Advertising will never be properly representative of the communities it is trying to reach until every single element of the process is re-analysed and reassessed using people with lived experiences or specialist knowledge. Without this, it will continue to misrepresent minority communities.
Imagine you’re a Hippo. You grew up with Hippos. Eat what Hippos eat. Believe what Hippos believe. Hang around with Hippos. Follow largely Hippos on social media and work with a whole host of other Hippos in a relatively well-paid largely middle-class ad agency or client business - most likely founded by and run by Hippos.
And you get asked to create a campaign aimed at talking to teenage Lions.
You might have some grasp of Lion-like thinking from research on Hippo Google or some Lion culture you’ve soaked in over the years, but you’ve never lived the life of a Lion. You don't know what it's like to be a Lion.
Yet in the industry at the moment this is how many expect to be able to talk to minority communities.
Can we truly say white marketers can answer a brief aimed at the black community? Or straight strategists can talk to the LGBTQ+ community without some outside help or knowledge?
We can't possibly get into consumers' heads if there is a lack of understanding or lived experiences.
We’re at a weird place though, because thinking is changing. People are trying to make positive changes to how they talk to minority communities (because there has been a realisation that there be profit in them). And while this is commendable in its approach, it's often wrong in how it is done. And therefore the results it generates, can be just as damaging as not considering those communities at all.
They might run the script past one of the brown or LGBTQ+ people who work in the agency. But that is too much pressure on that person. That person is trying to do their job, not be your link to their community.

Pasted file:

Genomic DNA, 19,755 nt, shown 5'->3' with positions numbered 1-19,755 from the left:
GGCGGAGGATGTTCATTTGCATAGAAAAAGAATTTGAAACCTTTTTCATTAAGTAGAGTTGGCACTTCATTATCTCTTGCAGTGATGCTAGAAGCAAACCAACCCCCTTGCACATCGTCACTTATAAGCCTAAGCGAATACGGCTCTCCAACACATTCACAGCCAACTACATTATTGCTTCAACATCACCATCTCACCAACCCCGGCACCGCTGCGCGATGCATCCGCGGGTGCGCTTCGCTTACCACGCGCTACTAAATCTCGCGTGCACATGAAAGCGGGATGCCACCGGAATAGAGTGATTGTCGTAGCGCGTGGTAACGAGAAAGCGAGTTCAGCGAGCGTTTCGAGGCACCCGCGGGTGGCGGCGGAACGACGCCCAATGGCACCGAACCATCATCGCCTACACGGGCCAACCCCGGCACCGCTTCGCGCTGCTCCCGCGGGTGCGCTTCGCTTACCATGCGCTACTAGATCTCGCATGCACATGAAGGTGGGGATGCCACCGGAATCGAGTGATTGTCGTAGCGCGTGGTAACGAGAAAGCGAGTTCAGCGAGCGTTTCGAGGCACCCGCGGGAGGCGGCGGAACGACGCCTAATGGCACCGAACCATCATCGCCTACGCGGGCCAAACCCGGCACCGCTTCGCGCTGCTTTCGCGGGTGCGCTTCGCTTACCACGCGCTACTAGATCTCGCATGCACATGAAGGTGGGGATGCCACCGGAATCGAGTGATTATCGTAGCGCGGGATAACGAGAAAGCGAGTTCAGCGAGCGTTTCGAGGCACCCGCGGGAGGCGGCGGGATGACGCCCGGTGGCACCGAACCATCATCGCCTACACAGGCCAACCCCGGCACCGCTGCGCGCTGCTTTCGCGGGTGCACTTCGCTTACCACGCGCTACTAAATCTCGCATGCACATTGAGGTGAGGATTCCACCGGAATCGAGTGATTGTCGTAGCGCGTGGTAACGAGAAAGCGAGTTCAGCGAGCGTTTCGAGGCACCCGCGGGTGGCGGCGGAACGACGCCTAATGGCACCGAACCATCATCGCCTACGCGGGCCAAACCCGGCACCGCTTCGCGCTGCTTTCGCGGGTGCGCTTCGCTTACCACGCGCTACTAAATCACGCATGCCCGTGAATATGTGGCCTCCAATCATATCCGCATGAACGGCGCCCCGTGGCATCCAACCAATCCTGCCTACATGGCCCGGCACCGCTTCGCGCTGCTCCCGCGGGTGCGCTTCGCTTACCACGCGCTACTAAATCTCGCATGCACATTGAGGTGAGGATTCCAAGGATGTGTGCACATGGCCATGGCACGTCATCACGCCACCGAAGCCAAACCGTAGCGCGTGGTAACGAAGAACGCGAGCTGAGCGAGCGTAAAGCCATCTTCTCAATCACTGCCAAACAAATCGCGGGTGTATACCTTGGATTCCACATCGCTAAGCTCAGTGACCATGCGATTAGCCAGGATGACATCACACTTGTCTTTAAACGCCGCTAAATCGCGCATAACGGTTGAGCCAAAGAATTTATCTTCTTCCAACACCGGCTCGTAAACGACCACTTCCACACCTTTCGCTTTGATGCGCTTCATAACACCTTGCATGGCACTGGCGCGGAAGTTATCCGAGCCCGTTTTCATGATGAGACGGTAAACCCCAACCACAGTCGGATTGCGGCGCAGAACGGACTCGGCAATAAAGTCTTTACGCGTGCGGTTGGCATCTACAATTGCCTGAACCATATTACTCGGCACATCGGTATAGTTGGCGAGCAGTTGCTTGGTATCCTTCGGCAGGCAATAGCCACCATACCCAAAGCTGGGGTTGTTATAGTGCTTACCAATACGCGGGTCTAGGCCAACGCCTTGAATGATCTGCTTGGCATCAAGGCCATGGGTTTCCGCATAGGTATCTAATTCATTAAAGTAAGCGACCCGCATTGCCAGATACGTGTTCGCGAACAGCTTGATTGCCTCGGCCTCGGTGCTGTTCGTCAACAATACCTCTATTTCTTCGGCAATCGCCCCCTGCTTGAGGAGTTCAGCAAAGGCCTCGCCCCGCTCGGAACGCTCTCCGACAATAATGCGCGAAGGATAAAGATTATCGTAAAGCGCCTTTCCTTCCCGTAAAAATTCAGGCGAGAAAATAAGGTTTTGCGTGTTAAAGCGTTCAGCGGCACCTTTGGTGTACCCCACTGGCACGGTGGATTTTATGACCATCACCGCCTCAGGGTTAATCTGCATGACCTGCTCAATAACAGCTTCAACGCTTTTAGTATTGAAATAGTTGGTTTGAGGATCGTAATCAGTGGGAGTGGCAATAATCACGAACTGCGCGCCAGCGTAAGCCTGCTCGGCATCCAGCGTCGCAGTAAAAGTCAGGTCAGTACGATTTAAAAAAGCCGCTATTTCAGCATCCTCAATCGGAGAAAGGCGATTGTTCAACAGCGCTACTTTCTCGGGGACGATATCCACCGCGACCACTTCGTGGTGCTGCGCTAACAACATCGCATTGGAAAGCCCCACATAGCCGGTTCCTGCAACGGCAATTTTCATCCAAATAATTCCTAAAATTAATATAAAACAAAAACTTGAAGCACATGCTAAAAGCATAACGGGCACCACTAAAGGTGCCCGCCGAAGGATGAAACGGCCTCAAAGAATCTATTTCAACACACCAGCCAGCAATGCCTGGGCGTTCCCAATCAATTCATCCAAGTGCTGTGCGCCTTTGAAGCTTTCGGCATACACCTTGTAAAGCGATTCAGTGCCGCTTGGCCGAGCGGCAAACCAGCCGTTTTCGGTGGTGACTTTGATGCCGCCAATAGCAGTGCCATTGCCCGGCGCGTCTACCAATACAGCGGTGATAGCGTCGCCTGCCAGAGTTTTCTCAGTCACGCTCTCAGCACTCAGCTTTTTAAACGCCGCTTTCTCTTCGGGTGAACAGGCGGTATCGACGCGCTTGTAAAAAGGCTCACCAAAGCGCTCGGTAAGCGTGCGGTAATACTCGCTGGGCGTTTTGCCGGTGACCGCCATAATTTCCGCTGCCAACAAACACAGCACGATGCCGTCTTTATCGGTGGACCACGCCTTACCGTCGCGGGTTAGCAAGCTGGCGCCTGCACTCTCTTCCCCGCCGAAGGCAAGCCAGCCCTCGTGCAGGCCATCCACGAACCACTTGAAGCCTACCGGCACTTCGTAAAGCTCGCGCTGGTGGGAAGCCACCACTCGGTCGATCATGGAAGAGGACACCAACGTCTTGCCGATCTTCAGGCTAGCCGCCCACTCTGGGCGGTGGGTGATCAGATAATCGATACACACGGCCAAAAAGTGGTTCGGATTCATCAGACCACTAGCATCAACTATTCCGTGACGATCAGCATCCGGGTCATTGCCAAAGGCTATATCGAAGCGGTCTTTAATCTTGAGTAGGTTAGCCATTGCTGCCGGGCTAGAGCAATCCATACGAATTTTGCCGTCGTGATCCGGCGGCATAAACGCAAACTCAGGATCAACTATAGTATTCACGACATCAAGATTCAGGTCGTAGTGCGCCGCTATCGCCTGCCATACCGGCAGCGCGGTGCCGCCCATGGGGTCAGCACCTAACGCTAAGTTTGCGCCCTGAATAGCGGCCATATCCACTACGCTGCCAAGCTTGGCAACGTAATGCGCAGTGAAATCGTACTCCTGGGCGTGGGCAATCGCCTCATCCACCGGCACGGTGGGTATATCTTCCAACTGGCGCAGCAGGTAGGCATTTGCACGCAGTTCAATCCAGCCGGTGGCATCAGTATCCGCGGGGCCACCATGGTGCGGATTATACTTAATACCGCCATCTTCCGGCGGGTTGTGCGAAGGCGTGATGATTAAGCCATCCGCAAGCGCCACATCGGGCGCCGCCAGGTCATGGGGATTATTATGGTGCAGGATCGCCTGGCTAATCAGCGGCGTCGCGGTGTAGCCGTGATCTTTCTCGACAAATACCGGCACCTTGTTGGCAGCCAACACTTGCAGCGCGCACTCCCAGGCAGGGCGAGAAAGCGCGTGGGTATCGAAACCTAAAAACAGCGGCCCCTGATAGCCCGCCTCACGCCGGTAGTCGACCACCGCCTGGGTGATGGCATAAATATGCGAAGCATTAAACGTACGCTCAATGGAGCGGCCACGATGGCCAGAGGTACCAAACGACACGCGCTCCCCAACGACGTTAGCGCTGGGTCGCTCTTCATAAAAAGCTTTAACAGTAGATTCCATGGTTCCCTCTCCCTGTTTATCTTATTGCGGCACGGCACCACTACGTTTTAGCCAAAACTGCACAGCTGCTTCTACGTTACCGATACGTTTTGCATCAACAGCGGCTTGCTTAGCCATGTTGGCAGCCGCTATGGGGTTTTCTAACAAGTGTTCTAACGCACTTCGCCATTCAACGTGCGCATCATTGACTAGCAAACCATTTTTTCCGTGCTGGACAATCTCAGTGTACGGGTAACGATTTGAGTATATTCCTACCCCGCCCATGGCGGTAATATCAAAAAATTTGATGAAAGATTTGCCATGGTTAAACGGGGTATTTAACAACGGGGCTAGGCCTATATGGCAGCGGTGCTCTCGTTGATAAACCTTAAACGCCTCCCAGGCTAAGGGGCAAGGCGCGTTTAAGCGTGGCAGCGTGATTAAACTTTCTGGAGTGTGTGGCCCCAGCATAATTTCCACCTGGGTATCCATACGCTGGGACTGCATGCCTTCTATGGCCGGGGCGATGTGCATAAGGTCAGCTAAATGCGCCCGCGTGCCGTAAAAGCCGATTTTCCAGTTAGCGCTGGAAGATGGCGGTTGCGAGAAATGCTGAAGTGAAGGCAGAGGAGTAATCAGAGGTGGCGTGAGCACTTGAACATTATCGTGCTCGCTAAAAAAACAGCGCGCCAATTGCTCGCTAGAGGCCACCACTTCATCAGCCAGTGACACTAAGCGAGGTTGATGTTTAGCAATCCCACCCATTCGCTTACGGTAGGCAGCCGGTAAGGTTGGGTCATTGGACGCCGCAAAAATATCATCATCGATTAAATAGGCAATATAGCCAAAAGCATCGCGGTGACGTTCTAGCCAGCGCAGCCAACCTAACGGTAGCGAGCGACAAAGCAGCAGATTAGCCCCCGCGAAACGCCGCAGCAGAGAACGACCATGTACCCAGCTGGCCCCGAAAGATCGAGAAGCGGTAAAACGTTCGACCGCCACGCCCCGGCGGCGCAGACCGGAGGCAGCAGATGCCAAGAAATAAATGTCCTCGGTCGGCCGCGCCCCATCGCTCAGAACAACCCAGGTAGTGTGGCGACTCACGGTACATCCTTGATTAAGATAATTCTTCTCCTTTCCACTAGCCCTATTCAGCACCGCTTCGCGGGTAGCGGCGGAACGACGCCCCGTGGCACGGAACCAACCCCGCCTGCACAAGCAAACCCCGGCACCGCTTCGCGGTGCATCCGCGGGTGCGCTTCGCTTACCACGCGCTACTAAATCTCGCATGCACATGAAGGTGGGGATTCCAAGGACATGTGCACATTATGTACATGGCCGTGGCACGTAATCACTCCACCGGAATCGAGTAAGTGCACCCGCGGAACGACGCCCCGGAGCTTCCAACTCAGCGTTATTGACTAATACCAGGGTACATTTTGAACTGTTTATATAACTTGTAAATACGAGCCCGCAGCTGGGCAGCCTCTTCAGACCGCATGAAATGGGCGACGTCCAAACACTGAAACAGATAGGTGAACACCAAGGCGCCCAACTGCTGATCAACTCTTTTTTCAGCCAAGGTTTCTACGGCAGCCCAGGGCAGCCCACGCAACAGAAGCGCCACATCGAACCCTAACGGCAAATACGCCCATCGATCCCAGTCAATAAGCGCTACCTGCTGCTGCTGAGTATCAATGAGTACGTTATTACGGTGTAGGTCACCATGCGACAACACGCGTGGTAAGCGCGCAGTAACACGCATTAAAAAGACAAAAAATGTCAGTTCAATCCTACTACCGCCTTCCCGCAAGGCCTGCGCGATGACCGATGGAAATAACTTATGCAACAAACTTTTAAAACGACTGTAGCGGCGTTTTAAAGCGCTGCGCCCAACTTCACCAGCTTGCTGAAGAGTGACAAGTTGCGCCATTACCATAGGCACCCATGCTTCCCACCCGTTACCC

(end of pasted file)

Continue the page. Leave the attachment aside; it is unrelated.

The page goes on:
They might get to casting and think, you know what, let’s make the faces in this ad written from a white perspective, black and sit them in a house filled with white culture. But that is too late in the process, there are myriad mistakes to be made that actively make those communities turn off.
While companies are trying to change - how do you make sure that you have all these voices along that process or making sure that you are analysing what you have so far at every key decision to ensure it is saying the right things to the right people.
At the DSC we work with brands and agencies from all backgrounds, who really want their work and products to talk to the consumer of today. Take one client, who uses four different roster agencies. In this scenario, we would suggest that they make sure that they have the right people in the room at each of those agencies working on those briefs. It's not enough for the client to have the correct input, but everyone working on the brief.
For the recent Virgin Active campaign ‘See the world differently’ by creative agency Lucky Generals, we had three sessions, we provided consultants who were part of the communities they wanted to be involved in and with lived experiences. Working with consultants and the team at the script stage, pre-production and first edit to ensure the work wasn't tokenistic.
Advertising will never be properly representative of the communities it is trying to reach until every single element of the process, from strategy to casting to props is re-analysed and reassessed using people with lived experiences or specialist knowledge. Without this, it will continue to misrepresent minority communities and therefore, fail to speak or connect with them. At worst, totally alienating them.
This is only the starting point, we spend too much time outlining the problems within our industry but not enough action. We need to be collectively proactive rather than reactive.
That is why over the next few months we will be posting a run of pieces that will take, one by one, each section of the advertising process, starting right at the beginning, and give you workable solutions on how to make that element authentic and representative. And by the end, giving you a toolkit for how to properly talk to the minority communities you are trying to reach.